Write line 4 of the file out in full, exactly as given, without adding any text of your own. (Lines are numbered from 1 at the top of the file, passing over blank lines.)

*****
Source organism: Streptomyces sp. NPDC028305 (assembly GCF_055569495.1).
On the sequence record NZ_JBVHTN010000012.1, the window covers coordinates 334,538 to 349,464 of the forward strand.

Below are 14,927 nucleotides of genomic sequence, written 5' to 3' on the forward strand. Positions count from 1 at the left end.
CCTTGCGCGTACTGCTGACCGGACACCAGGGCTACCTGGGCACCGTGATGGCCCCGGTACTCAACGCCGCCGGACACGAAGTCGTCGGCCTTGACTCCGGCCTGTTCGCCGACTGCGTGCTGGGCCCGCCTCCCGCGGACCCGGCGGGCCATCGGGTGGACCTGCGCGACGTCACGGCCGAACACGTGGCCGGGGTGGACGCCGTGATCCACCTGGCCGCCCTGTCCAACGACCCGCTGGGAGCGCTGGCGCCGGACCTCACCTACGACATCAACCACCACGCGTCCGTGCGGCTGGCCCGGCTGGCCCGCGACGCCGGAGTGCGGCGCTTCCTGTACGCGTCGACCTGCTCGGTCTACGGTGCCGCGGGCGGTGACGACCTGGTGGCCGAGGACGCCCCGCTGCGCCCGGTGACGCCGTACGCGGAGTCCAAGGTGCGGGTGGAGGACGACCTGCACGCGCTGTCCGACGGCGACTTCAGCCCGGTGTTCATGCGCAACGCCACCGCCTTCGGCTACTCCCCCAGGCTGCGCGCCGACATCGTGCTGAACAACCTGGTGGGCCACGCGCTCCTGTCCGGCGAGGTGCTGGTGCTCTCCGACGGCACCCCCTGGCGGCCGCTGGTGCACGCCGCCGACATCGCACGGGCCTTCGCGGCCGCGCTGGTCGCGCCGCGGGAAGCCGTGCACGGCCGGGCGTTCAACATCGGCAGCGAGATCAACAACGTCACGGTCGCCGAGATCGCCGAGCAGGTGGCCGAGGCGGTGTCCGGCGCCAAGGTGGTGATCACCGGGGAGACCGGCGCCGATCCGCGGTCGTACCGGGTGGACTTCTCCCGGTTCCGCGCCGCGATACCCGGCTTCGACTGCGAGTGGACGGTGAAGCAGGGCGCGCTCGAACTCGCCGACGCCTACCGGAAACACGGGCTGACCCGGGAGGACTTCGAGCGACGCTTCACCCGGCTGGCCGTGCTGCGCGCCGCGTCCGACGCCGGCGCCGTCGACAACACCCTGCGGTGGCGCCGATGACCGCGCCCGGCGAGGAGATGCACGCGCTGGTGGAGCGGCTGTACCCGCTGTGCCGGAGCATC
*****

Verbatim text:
CCTTGCGCGTACTGCTGACCGGACACCAGGGCTACCTGGGCACCGTGATGGCCCCGGTACTCAACGCCGCCGGACACGAAGTCGTCGGCCTTGACTCCGGCCTGTTCGCCGACTGCGTGCTGGGCCCGCCTCCCGCGGACCCGGCGGGCCATCGGGTGGACCTGCGCGACGTCACGGCCGAACACGTGGCCGGGGTGGACGCCGTGATCCACCTGGCCGCCCTGTCCAACGACCCGCTGGGAGCGCTGGCGCCGGACCTCACCTACGACATCAACCACCACGCGTCCGTGCGGCTGGCCCGGCTGGCCCGCGACGCCGGAGTGCGGCGCTTCCTGTACGCGTCGACCTGCTCGGTCTACGGTGCCGCGGGCGGTGACGACCTGGTGGCCGAGGACGCCCCGCTGCGCCCGGTGACGCCGTACGCGGAGTCCAAGGTGCGGGTGGAGGACGACCTGCACGCGCTGTCCGACGGCGACTTCAGCCCGGTGTTCATGCGCAACGCCACCGCCTTCGGCTACTCCCCCAGGCTGCGCGCCGACATCGTGCTGAACAACCTGGTGGGCCACGCGCTCCTGTCCGGCGAGGTGCTGGTGCTCTCCGACGGCACCCCCTGGCGGCCGCTGGTGCACGCCGCCGACATCGCACGGGCCTTCGCGGCCGCGCTGGTCGCGCCGCGGGAAGCCGTGCACGGCCGGGCGTTCAACATCGGCAGCGAGATCAACAACGTCACGGTCGCCGAGATCGCCGAGCAGGTGGCCGAGGCGGTGTCCGGCGCCAAGGTGGTGATCACCGGGGAGACCGGCGCCGATCCGCGGTCGTACCGGGTGGACTTCTCCCGGTTCCGCGCCGCGATACCCGGCTTCGACTGCGAGTGGACGGTGAAGCAGGGCGCGCTCGAACTCGCCGACGCCTACCGGAAACACGGGCTGACCCGGGAGGACTTCGAGCGACGCTTCACCCGGCTGGCCGTGCTGCGCGCCGCGTCCGACGCCGGCGCCGTCGACAACACCCTGCGGTGGCGCCGATGACCGCGCCCGGCGAGGAGATGCACGCGCTGGTGGAGCGGCTGTACCCGCTGTGCCGGAGCATC